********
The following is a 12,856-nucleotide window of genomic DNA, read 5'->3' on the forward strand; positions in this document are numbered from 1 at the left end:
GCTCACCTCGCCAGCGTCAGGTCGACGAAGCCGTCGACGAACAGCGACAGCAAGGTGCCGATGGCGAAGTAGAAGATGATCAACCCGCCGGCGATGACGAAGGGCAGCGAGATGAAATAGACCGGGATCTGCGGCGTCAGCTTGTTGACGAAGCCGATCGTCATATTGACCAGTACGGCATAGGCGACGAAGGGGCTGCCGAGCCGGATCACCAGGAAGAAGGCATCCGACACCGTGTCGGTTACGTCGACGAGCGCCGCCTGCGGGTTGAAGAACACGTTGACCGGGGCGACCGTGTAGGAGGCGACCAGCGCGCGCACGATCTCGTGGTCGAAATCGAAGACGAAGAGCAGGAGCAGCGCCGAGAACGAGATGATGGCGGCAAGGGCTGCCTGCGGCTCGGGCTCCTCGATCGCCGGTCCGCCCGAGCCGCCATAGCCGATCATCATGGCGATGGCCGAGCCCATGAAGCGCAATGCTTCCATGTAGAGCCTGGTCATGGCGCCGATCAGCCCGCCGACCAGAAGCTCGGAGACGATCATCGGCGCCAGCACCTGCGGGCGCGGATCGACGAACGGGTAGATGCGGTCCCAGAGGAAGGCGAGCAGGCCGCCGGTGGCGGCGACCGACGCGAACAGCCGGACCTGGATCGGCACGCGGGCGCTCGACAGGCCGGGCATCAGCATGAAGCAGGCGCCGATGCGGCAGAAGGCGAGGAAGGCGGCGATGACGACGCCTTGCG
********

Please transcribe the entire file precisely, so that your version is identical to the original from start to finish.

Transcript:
The following is a 12,856-nucleotide window of genomic DNA, read 5'->3' on the forward strand; positions in this document are numbered from 1 at the left end:
GCTCACCTCGCCAGCGTCAGGTCGACGAAGCCGTCGACGAACAGCGACAGCAAGGTGCCGATGGCGAAGTAGAAGATGATCAACCCGCCGGCGATGACGAAGGGCAGCGAGATGAAATAGACCGGGATCTGCGGCGTCAGCTTGTTGACGAAGCCGATCGTCATATTGACCAGTACGGCATAGGCGACGAAGGGGCTGCCGAGCCGGATCACCAGGAAGAAGGCATCCGACACCGTGTCGGTTACGTCGACGAGCGCCGCCTGCGGGTTGAAGAACACGTTGACCGGGGCGACCGTGTAGGAGGCGACCAGCGCGCGCACGATCTCGTGGTCGAAATCGAAGACGAAGAGCAGGAGCAGCGCCGAGAACGAGATGATGGCGGCAAGGGCTGCCTGCGGCTCGGGCTCCTCGATCGCCGGTCCGCCCGAGCCGCCATAGCCGATCATCATGGCGATGGCCGAGCCCATGAAGCGCAATGCTTCCATGTAGAGCCTGGTCATGGCGCCGATCAGCCCGCCGACCAGAAGCTCGGAGACGATCATCGGCGCCAGCACCTGCGGGCGCGGATCGACGAACGGGTAGATGCGGTCCCAGAGGAAGGCGAGCAGGCCGCCGGTGGCGGCGACCGACGCGAACAGCCGGACCTGGATCGGCACGCGGGCGCTCGACAGGCCGGGCATCAGCATGAAGCAGGCGCCGATGCGGCAGAAGGCGAGGAAGGCGGCGATGACGACGCCTTGCG